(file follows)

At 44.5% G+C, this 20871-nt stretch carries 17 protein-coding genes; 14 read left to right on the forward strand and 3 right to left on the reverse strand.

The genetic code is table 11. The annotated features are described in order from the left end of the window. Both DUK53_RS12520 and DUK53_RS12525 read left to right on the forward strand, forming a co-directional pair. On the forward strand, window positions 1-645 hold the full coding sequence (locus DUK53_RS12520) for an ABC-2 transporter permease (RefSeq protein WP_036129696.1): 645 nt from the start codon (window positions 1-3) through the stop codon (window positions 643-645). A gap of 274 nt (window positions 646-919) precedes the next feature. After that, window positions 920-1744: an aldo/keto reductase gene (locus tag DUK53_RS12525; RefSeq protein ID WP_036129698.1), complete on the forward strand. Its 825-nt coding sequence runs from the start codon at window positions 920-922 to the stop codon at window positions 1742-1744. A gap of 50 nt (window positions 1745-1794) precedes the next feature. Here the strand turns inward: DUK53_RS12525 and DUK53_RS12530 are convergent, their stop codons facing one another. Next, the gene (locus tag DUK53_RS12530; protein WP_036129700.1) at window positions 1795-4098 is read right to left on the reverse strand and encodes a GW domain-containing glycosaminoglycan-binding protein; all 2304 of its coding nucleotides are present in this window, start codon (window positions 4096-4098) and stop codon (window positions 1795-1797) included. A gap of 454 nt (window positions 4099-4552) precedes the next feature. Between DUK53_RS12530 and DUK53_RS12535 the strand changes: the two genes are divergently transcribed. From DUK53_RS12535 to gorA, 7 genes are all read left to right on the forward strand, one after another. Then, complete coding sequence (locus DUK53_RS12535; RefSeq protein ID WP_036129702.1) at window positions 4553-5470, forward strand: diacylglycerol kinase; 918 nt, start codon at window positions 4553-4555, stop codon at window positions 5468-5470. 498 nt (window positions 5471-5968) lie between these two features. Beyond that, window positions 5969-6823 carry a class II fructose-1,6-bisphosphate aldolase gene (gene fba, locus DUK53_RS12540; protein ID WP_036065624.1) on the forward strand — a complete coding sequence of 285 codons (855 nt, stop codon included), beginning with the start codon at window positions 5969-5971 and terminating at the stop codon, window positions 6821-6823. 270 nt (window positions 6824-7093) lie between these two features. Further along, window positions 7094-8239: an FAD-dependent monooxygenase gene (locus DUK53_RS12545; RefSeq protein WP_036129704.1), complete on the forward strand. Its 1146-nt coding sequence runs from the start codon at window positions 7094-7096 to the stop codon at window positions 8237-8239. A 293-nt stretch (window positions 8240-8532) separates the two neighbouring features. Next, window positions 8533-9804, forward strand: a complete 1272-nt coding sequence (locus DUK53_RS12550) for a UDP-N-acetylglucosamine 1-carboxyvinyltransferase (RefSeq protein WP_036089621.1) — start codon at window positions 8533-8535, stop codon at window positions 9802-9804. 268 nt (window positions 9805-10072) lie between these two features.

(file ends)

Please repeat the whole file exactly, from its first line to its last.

At 44.5% G+C, this 20871-nt stretch carries 17 protein-coding genes; 14 read left to right on the forward strand and 3 right to left on the reverse strand.

The genetic code is table 11. The annotated features are described in order from the left end of the window. Both DUK53_RS12520 and DUK53_RS12525 read left to right on the forward strand, forming a co-directional pair. On the forward strand, window positions 1-645 hold the full coding sequence (locus DUK53_RS12520) for an ABC-2 transporter permease (RefSeq protein WP_036129696.1): 645 nt from the start codon (window positions 1-3) through the stop codon (window positions 643-645). A gap of 274 nt (window positions 646-919) precedes the next feature. After that, window positions 920-1744: an aldo/keto reductase gene (locus tag DUK53_RS12525; RefSeq protein ID WP_036129698.1), complete on the forward strand. Its 825-nt coding sequence runs from the start codon at window positions 920-922 to the stop codon at window positions 1742-1744. A gap of 50 nt (window positions 1745-1794) precedes the next feature. Here the strand turns inward: DUK53_RS12525 and DUK53_RS12530 are convergent, their stop codons facing one another. Next, the gene (locus tag DUK53_RS12530; protein WP_036129700.1) at window positions 1795-4098 is read right to left on the reverse strand and encodes a GW domain-containing glycosaminoglycan-binding protein; all 2304 of its coding nucleotides are present in this window, start codon (window positions 4096-4098) and stop codon (window positions 1795-1797) included. A gap of 454 nt (window positions 4099-4552) precedes the next feature. Between DUK53_RS12530 and DUK53_RS12535 the strand changes: the two genes are divergently transcribed. From DUK53_RS12535 to gorA, 7 genes are all read left to right on the forward strand, one after another. Then, complete coding sequence (locus DUK53_RS12535; RefSeq protein ID WP_036129702.1) at window positions 4553-5470, forward strand: diacylglycerol kinase; 918 nt, start codon at window positions 4553-4555, stop codon at window positions 5468-5470. 498 nt (window positions 5471-5968) lie between these two features. Beyond that, window positions 5969-6823 carry a class II fructose-1,6-bisphosphate aldolase gene (gene fba, locus DUK53_RS12540; protein ID WP_036065624.1) on the forward strand — a complete coding sequence of 285 codons (855 nt, stop codon included), beginning with the start codon at window positions 5969-5971 and terminating at the stop codon, window positions 6821-6823. 270 nt (window positions 6824-7093) lie between these two features. Further along, window positions 7094-8239: an FAD-dependent monooxygenase gene (locus DUK53_RS12545; RefSeq protein WP_036129704.1), complete on the forward strand. Its 1146-nt coding sequence runs from the start codon at window positions 7094-7096 to the stop codon at window positions 8237-8239. A 293-nt stretch (window positions 8240-8532) separates the two neighbouring features. Next, window positions 8533-9804, forward strand: a complete 1272-nt coding sequence (locus DUK53_RS12550) for a UDP-N-acetylglucosamine 1-carboxyvinyltransferase (RefSeq protein WP_036089621.1) — start codon at window positions 8533-8535, stop codon at window positions 9802-9804. 268 nt (window positions 9805-10072) lie between these two features.